Different clubs have their own membership rules. Some of the more impersonal one-make type clubs are happy to take a registration form and a monthly fee. Others may require an introduction from an existing member and a period of probation until you can be voted in by full members.

A big embarrassment, at least for me, is that some clubs still do not accept women members. This practice is archaic and I’m seeing more and more clubs include women as well. But be warned that if you are a female biker (welcome!) you may be up against some very old-fashioned attitudes. Believe me, you don’t want to be in any of those female-unfriendly clubs anyway.

Rank & File

Most clubs have a very similar structure. At the head have the club president and under him (or her) there’s a vice president.
At the next level you have the secretary, sergeant at arms, treasurer, and road captain. The road captain is usually a non-voting member. Under these guys you have the regular, patch-wearing, full members and then all the prospects and hang-arounds.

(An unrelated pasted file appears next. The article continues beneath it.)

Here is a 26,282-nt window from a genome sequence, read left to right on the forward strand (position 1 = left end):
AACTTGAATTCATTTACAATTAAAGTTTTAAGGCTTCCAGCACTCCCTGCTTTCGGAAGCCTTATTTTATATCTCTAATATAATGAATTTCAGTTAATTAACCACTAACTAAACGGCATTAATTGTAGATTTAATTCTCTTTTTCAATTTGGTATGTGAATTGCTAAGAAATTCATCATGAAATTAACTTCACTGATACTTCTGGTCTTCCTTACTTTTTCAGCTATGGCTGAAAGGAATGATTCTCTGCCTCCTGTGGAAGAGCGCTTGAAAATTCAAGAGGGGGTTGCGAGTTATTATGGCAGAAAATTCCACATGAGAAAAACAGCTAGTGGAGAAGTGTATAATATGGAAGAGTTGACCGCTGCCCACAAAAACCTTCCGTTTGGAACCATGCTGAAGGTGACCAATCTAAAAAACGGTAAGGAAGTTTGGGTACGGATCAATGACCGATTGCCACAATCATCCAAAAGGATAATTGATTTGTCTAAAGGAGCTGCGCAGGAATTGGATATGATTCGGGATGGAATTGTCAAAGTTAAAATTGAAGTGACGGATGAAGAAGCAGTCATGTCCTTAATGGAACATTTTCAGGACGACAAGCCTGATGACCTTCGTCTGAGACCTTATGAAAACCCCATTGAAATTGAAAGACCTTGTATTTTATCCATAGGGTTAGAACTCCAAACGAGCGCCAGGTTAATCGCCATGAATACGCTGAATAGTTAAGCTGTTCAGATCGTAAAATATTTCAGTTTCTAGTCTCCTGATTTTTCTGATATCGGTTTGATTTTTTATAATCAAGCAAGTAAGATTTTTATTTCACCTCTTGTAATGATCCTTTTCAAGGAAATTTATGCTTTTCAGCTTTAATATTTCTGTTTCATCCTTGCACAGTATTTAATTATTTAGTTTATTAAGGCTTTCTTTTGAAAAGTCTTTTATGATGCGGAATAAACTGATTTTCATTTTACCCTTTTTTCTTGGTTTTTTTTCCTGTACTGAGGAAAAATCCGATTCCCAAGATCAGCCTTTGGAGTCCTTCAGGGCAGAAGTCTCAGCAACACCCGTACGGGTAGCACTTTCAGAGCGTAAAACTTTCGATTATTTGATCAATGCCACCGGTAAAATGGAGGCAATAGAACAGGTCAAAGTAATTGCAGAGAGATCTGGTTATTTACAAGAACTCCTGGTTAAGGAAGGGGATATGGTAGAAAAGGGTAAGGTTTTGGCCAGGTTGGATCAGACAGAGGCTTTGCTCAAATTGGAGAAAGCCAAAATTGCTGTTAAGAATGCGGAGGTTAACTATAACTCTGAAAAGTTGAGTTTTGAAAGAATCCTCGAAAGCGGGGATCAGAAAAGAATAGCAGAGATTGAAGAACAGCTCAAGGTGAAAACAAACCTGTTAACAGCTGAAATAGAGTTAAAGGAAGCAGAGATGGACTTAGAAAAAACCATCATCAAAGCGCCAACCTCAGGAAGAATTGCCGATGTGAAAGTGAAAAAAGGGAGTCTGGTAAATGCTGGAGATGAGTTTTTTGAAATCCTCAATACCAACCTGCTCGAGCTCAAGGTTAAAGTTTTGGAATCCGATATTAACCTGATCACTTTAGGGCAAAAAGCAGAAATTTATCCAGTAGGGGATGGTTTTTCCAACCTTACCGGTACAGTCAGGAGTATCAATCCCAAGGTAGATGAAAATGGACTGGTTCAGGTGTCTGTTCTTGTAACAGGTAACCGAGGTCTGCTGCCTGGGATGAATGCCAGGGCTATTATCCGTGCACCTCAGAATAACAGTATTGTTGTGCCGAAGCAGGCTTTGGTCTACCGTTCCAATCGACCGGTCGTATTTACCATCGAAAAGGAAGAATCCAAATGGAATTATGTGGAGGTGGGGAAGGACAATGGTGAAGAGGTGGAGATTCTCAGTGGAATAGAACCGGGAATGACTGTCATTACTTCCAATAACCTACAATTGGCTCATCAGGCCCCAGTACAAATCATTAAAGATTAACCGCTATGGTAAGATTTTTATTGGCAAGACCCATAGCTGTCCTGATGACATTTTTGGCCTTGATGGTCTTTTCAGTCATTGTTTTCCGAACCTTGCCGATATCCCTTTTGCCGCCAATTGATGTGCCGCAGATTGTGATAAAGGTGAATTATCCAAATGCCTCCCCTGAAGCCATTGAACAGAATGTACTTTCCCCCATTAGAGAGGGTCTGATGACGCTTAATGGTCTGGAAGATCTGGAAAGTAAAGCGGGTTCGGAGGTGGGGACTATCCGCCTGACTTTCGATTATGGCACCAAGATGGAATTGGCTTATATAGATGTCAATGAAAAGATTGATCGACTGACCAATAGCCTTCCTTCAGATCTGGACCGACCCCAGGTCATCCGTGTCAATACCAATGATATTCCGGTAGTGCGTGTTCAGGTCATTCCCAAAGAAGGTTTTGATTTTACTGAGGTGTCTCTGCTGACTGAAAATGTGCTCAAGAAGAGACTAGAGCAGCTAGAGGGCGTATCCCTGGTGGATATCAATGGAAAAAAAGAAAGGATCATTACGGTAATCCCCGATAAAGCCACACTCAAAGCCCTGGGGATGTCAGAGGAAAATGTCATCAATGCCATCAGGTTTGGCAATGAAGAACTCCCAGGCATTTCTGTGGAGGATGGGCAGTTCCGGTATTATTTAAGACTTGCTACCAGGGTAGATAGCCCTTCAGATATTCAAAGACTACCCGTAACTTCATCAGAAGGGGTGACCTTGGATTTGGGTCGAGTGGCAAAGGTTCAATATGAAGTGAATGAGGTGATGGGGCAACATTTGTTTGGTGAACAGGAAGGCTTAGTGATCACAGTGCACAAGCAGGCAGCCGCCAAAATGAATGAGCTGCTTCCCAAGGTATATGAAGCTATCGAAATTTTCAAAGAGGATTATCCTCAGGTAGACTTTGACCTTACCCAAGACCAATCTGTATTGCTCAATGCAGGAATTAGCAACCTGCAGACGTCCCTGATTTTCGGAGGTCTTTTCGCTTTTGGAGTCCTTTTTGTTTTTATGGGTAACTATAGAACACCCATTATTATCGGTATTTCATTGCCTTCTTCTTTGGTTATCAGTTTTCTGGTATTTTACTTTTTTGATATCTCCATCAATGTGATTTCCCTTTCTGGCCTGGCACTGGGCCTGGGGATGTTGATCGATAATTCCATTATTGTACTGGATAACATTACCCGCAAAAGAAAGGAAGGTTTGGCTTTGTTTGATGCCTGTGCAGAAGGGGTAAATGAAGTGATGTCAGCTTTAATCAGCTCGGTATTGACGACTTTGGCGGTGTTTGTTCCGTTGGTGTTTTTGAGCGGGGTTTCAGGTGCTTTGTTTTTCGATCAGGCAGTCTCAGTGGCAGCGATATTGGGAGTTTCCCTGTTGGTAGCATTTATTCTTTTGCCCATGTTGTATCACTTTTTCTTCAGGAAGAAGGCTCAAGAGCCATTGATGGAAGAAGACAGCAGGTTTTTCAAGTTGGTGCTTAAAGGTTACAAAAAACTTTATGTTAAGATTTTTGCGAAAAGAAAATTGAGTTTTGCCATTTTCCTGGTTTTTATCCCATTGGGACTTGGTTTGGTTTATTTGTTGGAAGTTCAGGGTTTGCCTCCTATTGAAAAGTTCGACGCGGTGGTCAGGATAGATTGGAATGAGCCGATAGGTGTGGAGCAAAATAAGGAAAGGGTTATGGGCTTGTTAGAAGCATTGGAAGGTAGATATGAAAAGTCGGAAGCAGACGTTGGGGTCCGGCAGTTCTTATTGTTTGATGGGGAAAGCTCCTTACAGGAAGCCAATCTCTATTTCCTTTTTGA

The elected positions are usually for a term of a year, but this varies from club to club. Let’s check out what each of these people have to do.

El Presidente

The president chairs the executive committee and is also the CEO of the club or club chapter. It’s important to remember that the president is a leader and not a boss. He has been elected to keep order and act in the best interest of the club and its members. The president doesn’t make or second motions and only votes to break a tie or in another situation when something’s outcome would depend on the president’s vote.

The VP is the second in command, so if the president is unable to attend to duties the VP can take over. The VP is also the go-between; members and prospects wouldn’t take their issues directly to the president.

Secretary of State

The secretary is the record keeper and takes minutes of meetings, decisions, and so on. All the administration stuff, basically – membership lists, roll call, you name it.

Treasure Hunter